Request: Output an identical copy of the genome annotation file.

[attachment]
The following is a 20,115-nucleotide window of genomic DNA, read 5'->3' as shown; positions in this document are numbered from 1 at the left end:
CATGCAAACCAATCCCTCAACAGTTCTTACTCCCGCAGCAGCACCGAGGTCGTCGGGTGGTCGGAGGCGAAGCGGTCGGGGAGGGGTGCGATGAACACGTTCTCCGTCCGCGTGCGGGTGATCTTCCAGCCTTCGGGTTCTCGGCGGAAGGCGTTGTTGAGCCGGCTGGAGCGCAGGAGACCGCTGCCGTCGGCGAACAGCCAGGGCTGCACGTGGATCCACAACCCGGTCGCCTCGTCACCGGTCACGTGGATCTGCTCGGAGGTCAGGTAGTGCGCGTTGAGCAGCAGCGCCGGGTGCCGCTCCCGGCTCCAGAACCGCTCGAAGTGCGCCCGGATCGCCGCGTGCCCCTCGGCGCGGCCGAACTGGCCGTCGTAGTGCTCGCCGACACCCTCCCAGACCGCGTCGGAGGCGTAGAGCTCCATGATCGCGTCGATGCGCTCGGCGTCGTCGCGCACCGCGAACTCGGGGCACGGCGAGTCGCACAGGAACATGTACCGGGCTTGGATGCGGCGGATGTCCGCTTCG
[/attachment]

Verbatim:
The following is a 20,115-nucleotide window of genomic DNA, read 5'->3' as shown; positions in this document are numbered from 1 at the left end:
CATGCAAACCAATCCCTCAACAGTTCTTACTCCCGCAGCAGCACCGAGGTCGTCGGGTGGTCGGAGGCGAAGCGGTCGGGGAGGGGTGCGATGAACACGTTCTCCGTCCGCGTGCGGGTGATCTTCCAGCCTTCGGGTTCTCGGCGGAAGGCGTTGTTGAGCCGGCTGGAGCGCAGGAGACCGCTGCCGTCGGCGAACAGCCAGGGCTGCACGTGGATCCACAACCCGGTCGCCTCGTCACCGGTCACGTGGATCTGCTCGGAGGTCAGGTAGTGCGCGTTGAGCAGCAGCGCCGGGTGCCGCTCCCGGCTCCAGAACCGCTCGAAGTGCGCCCGGATCGCCGCGTGCCCCTCGGCGCGGCCGAACTGGCCGTCGTAGTGCTCGCCGACACCCTCCCAGACCGCGTCGGAGGCGTAGAGCTCCATGATCGCGTCGATGCGCTCGGCGTCGTCGCGCACCGCGAACTCGGGGCACGGCGAGTCGCACAGGAACATGTACCGGGCTTGGATGCGGCGGATGTCCGCTTCG